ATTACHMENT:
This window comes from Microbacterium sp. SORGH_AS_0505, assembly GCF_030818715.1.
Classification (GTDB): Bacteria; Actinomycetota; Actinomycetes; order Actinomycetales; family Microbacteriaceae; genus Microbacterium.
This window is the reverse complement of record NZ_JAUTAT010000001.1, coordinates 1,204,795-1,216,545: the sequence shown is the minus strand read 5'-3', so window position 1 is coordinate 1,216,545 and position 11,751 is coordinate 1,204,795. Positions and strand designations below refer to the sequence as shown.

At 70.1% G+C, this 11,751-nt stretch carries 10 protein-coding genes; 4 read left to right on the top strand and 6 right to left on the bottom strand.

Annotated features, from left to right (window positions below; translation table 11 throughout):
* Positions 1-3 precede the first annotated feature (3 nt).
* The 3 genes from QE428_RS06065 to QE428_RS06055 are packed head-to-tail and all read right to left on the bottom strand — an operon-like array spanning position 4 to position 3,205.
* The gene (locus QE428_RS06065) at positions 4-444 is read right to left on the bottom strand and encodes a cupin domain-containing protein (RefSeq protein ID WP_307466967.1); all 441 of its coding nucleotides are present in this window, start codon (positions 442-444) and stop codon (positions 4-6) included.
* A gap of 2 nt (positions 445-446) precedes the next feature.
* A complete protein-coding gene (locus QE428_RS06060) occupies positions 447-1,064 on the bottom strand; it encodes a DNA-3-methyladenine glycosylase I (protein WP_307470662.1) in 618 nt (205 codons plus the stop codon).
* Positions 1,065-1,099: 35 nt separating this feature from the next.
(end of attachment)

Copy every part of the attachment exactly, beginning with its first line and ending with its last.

This window comes from Microbacterium sp. SORGH_AS_0505, assembly GCF_030818715.1.
Classification (GTDB): Bacteria; Actinomycetota; Actinomycetes; order Actinomycetales; family Microbacteriaceae; genus Microbacterium.
This window is the reverse complement of record NZ_JAUTAT010000001.1, coordinates 1,204,795-1,216,545: the sequence shown is the minus strand read 5'-3', so window position 1 is coordinate 1,216,545 and position 11,751 is coordinate 1,204,795. Positions and strand designations below refer to the sequence as shown.

At 70.1% G+C, this 11,751-nt stretch carries 10 protein-coding genes; 4 read left to right on the top strand and 6 right to left on the bottom strand.

Annotated features, from left to right (window positions below; translation table 11 throughout):
* Positions 1-3 precede the first annotated feature (3 nt).
* The 3 genes from QE428_RS06065 to QE428_RS06055 are packed head-to-tail and all read right to left on the bottom strand — an operon-like array spanning position 4 to position 3,205.
* The gene (locus QE428_RS06065) at positions 4-444 is read right to left on the bottom strand and encodes a cupin domain-containing protein (RefSeq protein ID WP_307466967.1); all 441 of its coding nucleotides are present in this window, start codon (positions 442-444) and stop codon (positions 4-6) included.
* A gap of 2 nt (positions 445-446) precedes the next feature.
* A complete protein-coding gene (locus QE428_RS06060) occupies positions 447-1,064 on the bottom strand; it encodes a DNA-3-methyladenine glycosylase I (protein WP_307470662.1) in 618 nt (205 codons plus the stop codon).
* Positions 1,065-1,099: 35 nt separating this feature from the next.